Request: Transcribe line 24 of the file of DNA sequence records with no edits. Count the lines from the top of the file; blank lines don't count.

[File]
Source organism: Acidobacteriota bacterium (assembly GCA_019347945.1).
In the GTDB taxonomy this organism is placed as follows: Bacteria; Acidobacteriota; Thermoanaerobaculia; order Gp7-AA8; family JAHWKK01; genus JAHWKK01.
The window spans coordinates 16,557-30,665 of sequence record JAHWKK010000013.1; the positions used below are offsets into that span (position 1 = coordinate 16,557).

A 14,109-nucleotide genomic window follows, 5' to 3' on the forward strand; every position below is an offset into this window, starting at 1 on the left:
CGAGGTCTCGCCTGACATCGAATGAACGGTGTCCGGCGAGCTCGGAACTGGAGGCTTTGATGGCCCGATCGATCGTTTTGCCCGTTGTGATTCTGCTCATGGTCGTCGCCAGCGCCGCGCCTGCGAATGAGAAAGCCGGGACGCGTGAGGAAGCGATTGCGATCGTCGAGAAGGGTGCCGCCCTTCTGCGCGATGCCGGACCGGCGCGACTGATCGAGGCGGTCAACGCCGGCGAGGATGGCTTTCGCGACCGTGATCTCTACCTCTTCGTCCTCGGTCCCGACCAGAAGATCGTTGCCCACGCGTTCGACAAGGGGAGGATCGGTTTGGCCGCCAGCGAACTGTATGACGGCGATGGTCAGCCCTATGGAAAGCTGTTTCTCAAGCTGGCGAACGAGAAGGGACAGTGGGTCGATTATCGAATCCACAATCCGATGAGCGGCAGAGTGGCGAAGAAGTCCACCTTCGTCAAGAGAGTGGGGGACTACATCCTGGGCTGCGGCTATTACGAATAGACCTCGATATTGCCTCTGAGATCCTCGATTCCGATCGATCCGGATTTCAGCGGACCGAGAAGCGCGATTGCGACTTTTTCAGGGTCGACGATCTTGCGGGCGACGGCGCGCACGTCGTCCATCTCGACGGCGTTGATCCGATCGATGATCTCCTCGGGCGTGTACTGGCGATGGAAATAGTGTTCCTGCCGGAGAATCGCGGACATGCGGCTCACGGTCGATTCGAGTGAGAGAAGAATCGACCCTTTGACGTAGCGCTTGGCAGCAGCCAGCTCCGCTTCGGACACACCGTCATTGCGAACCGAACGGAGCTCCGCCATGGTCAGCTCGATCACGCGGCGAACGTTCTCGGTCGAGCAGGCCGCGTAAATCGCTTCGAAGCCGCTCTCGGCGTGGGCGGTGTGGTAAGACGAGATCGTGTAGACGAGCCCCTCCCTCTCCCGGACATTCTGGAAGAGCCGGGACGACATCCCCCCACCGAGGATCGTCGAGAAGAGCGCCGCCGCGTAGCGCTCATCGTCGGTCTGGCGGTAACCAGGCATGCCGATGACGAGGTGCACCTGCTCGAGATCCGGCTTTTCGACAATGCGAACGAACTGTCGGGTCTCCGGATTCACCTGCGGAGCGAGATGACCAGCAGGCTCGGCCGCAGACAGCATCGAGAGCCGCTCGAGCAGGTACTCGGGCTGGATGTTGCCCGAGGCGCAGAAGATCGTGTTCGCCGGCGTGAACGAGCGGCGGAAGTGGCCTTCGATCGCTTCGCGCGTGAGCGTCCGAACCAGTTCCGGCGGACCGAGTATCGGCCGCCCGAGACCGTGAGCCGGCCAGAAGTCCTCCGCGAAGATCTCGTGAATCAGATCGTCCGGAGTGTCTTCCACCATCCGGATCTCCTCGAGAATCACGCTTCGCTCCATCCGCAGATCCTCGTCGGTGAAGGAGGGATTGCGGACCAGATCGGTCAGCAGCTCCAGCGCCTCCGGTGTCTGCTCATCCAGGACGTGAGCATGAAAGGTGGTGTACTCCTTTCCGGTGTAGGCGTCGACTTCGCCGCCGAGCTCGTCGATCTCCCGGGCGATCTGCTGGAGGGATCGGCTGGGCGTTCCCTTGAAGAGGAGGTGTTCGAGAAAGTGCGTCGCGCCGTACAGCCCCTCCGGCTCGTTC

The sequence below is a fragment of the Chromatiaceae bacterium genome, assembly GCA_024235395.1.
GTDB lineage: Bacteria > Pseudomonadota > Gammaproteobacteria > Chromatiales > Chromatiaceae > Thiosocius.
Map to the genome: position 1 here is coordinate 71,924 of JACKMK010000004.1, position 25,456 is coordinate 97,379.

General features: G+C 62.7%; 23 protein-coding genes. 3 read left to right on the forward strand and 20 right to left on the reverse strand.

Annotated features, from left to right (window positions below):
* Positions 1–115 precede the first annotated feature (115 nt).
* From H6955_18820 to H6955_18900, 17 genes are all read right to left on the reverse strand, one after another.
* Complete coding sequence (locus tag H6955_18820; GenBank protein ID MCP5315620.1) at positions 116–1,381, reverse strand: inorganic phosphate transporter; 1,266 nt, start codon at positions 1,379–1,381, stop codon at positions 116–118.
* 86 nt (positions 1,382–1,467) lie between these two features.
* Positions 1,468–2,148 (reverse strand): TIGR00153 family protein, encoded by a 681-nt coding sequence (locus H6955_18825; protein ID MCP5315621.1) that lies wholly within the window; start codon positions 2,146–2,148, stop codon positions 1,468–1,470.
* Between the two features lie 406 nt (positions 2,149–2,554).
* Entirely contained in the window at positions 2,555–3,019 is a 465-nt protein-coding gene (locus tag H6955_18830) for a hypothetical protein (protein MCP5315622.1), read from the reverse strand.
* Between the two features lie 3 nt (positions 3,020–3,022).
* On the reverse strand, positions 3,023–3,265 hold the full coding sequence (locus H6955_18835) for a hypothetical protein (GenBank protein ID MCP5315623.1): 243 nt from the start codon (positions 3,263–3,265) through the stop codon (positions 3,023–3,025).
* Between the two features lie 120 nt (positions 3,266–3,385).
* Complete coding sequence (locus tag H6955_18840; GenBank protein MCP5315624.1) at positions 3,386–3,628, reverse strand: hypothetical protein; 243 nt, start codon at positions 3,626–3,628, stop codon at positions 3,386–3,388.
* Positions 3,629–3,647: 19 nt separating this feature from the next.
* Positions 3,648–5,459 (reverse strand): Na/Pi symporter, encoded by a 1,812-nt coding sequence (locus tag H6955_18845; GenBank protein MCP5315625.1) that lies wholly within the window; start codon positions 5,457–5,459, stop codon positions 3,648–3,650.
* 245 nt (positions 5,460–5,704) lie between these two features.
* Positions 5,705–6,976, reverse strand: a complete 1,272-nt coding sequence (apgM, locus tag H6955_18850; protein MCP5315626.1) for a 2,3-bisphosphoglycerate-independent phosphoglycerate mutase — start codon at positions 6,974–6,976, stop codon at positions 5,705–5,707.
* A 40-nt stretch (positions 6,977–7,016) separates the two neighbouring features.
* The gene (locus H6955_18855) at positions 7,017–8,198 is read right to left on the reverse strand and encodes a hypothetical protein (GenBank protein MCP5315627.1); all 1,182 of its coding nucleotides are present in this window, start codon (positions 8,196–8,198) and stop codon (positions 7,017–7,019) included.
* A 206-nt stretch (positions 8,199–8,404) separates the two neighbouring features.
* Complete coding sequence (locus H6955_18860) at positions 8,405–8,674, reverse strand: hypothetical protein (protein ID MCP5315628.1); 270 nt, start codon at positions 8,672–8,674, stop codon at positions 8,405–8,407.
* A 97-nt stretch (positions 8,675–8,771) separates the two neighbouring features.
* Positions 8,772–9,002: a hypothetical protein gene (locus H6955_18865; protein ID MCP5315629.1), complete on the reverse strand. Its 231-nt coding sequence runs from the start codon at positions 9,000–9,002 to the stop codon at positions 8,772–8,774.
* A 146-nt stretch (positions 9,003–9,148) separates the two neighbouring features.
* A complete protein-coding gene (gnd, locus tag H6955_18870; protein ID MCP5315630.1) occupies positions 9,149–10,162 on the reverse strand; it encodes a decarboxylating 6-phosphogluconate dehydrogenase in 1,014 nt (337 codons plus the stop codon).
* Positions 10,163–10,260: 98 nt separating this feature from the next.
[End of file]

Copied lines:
* 245 nt (positions 5,460–5,704) lie between these two features.